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updated: 6/11/2013 12:22 PM

Impatiens susceptible to downy mildew

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By Mary Boldan and Mary Moisand

Q. Every year my garden is exploding with impatiens. However, more and more I am reading about a disease that is attracting this popular annual. What can you tell me?

A. While many plants are susceptible to downy mildew, it usually does not kill the plant.

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However, within the last few years, this has not been the case for impatiens (Impatiens walleriana). This popular annual has been hit with a disease called downy mildew of impatiens (Plasmopara obducens).

This disease affects all varieties of Impatiens (Impatiens walleriana). This includes common bedding impatiens, double impatiens and hybrid impatiens. One of the first signs of this disease is a white, velvety covering on the underside of the leafs.

Eventually, infected plants drop their flowers and leaves, resulting in bare, leafless stems that eventually collapses.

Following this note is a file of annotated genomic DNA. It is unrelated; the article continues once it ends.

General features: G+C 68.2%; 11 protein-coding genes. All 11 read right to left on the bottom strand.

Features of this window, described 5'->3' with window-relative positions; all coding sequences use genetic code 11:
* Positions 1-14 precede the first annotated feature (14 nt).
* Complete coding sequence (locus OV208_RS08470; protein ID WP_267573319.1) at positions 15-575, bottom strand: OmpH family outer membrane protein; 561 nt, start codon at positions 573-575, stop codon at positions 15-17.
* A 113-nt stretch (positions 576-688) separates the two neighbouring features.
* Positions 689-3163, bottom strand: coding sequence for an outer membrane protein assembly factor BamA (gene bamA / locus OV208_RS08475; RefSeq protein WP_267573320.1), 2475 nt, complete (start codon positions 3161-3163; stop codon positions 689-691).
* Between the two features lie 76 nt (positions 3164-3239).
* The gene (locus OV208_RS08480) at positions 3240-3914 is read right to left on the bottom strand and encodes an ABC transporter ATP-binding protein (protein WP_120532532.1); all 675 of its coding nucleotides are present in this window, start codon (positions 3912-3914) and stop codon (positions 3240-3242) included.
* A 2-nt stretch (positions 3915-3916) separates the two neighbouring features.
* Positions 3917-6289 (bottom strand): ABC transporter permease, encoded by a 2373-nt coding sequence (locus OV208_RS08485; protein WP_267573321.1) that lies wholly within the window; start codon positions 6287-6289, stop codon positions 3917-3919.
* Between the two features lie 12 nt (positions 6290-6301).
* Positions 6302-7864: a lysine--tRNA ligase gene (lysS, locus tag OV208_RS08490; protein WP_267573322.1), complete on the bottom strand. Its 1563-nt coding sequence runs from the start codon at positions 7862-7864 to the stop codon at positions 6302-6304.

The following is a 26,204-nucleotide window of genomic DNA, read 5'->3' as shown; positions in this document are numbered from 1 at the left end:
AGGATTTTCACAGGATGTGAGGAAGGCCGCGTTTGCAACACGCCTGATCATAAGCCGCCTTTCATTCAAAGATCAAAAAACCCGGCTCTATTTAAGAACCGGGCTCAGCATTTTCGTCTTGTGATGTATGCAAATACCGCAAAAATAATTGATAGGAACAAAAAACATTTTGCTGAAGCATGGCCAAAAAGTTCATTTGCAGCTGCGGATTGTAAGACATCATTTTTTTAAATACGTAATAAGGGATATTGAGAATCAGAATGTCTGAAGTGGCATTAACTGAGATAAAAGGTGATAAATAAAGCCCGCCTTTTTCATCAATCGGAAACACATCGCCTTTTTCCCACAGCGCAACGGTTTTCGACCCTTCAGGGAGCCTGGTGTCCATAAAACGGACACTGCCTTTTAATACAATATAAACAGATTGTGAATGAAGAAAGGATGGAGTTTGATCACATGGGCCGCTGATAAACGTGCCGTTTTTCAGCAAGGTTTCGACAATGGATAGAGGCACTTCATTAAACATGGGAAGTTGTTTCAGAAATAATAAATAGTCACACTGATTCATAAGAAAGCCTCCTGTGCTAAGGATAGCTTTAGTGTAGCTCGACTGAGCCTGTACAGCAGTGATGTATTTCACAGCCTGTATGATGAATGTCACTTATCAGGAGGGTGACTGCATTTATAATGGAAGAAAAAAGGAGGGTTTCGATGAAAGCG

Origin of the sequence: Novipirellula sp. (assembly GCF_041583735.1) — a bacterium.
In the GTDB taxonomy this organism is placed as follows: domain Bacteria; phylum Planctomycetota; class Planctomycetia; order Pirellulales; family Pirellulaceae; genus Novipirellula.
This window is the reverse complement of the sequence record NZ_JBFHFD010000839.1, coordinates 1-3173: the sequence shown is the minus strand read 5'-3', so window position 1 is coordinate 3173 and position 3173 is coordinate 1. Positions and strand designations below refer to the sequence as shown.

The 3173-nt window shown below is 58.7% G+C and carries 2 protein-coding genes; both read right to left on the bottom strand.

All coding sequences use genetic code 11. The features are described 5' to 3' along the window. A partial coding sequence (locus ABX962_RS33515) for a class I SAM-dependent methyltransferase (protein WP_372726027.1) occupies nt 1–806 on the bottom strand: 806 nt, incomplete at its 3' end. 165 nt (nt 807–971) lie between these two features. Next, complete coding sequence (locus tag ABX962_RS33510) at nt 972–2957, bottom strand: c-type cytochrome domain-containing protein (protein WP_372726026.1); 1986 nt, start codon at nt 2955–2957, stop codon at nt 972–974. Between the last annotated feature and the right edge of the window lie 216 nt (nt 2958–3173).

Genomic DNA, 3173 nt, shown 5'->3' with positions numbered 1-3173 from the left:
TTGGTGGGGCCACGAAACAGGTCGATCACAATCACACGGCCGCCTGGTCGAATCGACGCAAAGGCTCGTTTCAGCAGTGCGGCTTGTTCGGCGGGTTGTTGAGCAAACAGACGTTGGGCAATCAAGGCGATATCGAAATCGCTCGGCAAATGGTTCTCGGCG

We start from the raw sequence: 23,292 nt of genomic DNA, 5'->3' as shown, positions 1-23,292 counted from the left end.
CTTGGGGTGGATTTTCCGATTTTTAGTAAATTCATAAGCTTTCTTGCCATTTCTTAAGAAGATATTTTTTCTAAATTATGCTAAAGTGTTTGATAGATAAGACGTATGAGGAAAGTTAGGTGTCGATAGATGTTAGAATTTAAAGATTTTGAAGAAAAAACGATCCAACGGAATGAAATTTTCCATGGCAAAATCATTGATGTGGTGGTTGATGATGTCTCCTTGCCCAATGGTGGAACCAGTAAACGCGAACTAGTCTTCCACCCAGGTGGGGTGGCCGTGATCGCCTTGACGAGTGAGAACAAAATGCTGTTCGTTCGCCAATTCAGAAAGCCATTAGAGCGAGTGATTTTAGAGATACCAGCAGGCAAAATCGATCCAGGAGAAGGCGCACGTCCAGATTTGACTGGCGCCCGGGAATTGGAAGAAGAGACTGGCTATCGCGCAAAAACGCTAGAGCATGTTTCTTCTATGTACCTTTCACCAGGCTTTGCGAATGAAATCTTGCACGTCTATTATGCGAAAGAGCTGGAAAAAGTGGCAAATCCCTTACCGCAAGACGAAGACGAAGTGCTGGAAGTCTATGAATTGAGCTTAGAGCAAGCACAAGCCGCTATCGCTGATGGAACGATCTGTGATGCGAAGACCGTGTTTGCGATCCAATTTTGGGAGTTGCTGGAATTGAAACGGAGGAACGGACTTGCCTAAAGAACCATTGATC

You should remove all of the diseased plants to avoid further infection in the garden. Do not put these plants in the compost pile.

However, it may be difficult to rid the planting area of this disease because there is some evidence that the pathogen can remain in the soil. Therefore, if you remember you impatiens dying prematurely last year, you may want to plant something different in that area, such as these shade-loving annuals:

• Begonias. These have a mounding habit and are shade and drought-tolerant.

• New Guinea impatiens.These impatiens are not susceptible to the downy mildew that infects impatiens walleriana.

• Coleus. This plant's best feature is its colored foliage.

• Provided by Mary Boldan and Mary Moisand, University of Illinois Extension Master Gardeners. Master Gardener Answer Desk, located at Friendship Park Conservatory, 395 Algonquin, Des Plaines, is open 9 a.m. to noon on Wednesdays. Call (847) 298-3502 or email Cookcountymg.com@gmail.com

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